Maritime malaise – how unstimulating work is creating unhealthy crews and unsafe ships
15 October 2019
Increasingly automated onboard operations are turning seafarers into ‘machine minders’ and are serving as a ‘breeding ground for boredom at work’, according to a new study by French maritime medical experts. Andrew Linington reports
Research published in the International Maritime Health (IMH) journal has warned that the impact of monotonous tasks at sea may reduce attention and vigilance, increase the risk of accidents, and lead to higher levels of smoking, drinking, eating disorders and addictive behaviours amongst crew members.
The study, carried out by members of the French Society for Maritime Medicine, says that increasing industrial automation is posing a growing problem and it points to similar research undertaken in the aviation and road transport industries examining the effects of repetitive tasks and little or no intellectual stimulus.
A condition described as 'automation complacency' has been diagnosed amongst airline pilots, in which they can become over-reliant on automated systems and fail to exercise sufficient vigilance or sustained attention. In some cases, they rely on automation rather than exercising their manual pilot skills and abilities.
Some airline pilots complain that modern cockpit systems make it harder for them to revert to manual mode and that their job satisfaction has declined as a result of becoming 'system monitors more than pilots'.
Psychologists commonly define boredom as 'a state of low arousal and dissatisfaction attributed to an inadequately stimulating situation'. Boredom occurs when workers are faced with a monotonous life combined with frustration, the IMH paper notes. 'This combination is often found among seafarers, because of the monotony of work onboard, routine deck-work or using machinery, being on watch, or doing maintenance tasks, especially at sea,' it adds.
'The boredom proneness test does not just appear to quantify a personality trait but is also influenced by the level of job satisfaction... Findings of a study by members of the French Society for Maritime Medicine.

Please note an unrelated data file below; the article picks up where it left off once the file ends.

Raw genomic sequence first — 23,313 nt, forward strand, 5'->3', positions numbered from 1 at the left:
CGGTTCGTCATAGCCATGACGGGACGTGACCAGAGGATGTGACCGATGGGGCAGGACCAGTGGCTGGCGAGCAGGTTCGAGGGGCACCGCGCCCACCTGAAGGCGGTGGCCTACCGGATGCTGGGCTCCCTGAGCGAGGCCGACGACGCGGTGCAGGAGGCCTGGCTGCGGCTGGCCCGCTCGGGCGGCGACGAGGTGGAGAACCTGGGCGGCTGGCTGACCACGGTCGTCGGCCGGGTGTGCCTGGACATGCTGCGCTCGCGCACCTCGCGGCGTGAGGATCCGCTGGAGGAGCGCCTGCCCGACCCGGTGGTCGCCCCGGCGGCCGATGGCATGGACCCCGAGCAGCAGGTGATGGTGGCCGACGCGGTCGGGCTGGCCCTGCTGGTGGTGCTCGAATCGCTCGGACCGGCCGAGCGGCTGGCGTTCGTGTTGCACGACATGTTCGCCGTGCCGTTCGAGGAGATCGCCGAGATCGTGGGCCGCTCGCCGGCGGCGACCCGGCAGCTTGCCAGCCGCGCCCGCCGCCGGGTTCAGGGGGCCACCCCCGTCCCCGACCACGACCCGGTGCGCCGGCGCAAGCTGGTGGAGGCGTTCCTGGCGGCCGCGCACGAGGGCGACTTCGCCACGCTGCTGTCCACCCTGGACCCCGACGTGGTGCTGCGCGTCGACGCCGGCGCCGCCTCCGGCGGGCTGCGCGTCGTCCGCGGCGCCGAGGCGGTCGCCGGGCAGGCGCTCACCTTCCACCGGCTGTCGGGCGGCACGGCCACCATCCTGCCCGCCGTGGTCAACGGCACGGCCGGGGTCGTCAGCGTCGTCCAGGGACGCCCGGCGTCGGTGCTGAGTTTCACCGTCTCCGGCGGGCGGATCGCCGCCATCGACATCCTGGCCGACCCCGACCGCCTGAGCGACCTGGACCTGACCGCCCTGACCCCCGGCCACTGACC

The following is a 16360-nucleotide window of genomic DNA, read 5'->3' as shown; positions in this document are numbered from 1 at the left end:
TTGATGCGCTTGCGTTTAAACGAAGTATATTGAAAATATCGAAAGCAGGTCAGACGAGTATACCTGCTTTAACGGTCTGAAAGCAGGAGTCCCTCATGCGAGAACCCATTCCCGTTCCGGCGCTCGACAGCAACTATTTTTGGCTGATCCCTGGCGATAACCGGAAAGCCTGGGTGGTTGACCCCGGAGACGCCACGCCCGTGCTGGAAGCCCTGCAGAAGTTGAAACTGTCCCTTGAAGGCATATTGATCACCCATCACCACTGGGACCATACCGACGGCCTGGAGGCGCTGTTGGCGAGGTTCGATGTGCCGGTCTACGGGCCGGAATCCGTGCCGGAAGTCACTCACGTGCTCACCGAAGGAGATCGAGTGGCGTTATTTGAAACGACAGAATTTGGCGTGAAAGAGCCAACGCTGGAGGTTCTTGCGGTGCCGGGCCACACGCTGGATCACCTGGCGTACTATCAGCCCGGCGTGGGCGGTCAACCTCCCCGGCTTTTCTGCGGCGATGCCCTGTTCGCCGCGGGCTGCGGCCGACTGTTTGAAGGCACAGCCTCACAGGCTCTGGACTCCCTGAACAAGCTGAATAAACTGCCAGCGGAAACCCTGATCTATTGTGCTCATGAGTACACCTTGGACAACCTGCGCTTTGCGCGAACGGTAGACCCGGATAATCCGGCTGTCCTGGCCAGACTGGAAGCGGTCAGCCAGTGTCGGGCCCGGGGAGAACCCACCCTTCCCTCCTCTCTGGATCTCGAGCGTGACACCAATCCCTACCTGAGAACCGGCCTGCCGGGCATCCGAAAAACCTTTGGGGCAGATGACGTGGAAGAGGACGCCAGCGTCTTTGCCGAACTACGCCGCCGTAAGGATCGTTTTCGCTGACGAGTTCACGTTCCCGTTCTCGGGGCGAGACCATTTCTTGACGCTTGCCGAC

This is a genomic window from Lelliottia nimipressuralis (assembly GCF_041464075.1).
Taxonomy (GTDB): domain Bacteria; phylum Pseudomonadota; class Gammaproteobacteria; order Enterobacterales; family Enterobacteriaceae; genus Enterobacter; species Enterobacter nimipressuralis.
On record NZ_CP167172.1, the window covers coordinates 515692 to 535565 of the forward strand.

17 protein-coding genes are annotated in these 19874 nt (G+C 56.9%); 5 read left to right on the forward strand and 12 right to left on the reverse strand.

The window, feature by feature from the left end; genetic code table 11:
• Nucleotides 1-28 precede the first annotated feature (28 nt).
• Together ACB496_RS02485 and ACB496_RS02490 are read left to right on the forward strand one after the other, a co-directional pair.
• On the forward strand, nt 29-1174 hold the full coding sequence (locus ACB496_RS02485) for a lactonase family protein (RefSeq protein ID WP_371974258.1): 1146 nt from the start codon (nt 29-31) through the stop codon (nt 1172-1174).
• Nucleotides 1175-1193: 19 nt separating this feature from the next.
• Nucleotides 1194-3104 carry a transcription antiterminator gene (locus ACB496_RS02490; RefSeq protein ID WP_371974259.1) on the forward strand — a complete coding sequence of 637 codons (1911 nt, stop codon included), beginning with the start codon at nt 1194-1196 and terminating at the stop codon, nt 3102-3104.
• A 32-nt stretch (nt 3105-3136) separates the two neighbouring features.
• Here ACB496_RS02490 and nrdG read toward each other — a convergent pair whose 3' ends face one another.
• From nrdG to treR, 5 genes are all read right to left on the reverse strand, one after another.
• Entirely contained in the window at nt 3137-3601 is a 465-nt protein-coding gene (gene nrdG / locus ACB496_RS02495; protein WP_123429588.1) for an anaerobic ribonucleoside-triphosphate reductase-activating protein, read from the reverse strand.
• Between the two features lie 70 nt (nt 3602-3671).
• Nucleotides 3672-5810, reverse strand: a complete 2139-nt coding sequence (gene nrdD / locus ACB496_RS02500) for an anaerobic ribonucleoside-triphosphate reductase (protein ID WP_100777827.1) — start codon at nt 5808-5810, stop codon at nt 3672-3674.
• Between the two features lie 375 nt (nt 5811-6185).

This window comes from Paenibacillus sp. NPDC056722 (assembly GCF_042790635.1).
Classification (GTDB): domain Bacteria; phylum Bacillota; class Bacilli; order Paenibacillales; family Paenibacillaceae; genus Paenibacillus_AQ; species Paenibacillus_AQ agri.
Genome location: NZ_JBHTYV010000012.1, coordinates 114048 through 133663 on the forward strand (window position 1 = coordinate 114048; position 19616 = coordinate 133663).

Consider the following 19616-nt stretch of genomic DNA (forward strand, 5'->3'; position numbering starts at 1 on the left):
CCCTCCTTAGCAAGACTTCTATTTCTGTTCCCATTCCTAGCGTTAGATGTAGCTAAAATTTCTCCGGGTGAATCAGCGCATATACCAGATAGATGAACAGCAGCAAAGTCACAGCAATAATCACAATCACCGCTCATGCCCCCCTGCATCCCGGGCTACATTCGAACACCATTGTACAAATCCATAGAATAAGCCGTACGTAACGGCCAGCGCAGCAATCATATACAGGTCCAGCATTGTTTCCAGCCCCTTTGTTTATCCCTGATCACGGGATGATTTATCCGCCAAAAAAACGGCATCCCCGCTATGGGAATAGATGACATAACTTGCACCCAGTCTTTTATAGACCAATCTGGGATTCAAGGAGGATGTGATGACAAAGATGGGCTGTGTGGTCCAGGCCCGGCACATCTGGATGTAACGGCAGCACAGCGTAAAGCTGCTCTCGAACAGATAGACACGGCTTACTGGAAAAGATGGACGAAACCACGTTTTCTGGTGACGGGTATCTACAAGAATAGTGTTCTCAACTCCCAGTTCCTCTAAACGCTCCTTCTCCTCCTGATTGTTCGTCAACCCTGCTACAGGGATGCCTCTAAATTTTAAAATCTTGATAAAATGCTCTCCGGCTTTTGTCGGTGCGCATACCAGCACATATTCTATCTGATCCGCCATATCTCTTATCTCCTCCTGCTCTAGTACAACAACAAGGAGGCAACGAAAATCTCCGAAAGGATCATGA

The research compared a group of seafarers serving with a French oceanographic research company with shore staff. It found significantly higher rates of cigarette smoking amongst the seafarers – with more than 15% being smokers, compared with 9.3% of office staff.
While only 12.5% of officers were on medication, 27.4% of office staff and 30.8% of ratings were on medication. Just over 10% of ratings were taking drugs to reduce anxiety (anxiolytics) and 5% were taking anti-depressants, compared with 2.5% of officers on anti-depressants and anxiolytics, and 6% of office staff taking anxiolytics and 8% on anti-depressants.
Researchers said differences in the level of job demand and job control meant ratings were much more likely to be classed as passive rather than active in their work, and therefore much more prone to boredom, with high levels of boredom-proneness almost twice that of officers.
'For many of them, this would translate to the existence of a state of boredom due to a lack of external stimulation and, in particular, monotony and the routine nature of the work, a loss of a sense of the meaning of work, or a divergent perception of the passage of time,' the study states.
'The boredom proneness test does not just appear to quantify a personality trait but is also influenced by the level of job satisfaction,' it adds.
The researchers found that while just over one-quarter of officers said that much of their work was repetitive and monotonous, almost 50% of ratings described their duties that way. Fewer than 6% of officers said time always seemed to pass slowly at work, compared with 32% of ratings.
And while one-quarter of officers said they feel they work below their abilities for most of the time, the figure was just over 60% for ratings.
Such figures highlight a problem with the work routine for many seafarers, the report argues, 'which is today transformed on modern ships into watch and maintenance work, of no particular interest to these seafarers'.
Combined with the 'familiar frustrations of separation from family, containment in a confined space, and poor relationships with people onboard', these factors create the classic conditions for boredom, it adds.
The paper points to other research linking proneness to boredom with depression, and the researchers said there was evidence of this amongst seafarers. However, there were differences between officers and ratings – with officers being more affected by levels of external and internal stimulation and ratings more influenced by living and working conditions.
The study suggests that it might be useful to screen seafarers – and especially ratings - for their proneness to boredom and depression as part of their 'fitness to work' process. Although those found with high scores should not be automatically refused work, the researchers suggest they should be subjected to 'enhanced monitoring'.
The research notes that some individuals are better able to cope with boredom-inducing factors than others and studies in aviation have shown that airline pilots have been able to develop techniques to stave off the effects of low stimulation. Most say chatting to their colleague on the flight deck is the most effective way to do this, while one pilot spoke of treating the autopilot 'like a bad co-pilot and watching everything the airplane is doing'.
Other aviation research has found that while cockpit automation can sometimes relieve pilots of certain tedious tasks and give them more time to think ahead, their thoughts may drift onto non-work related matters. Ultimately, it argued, more should be done to improve the design of automated systems so that they 'more meaningfully engage the human operator'.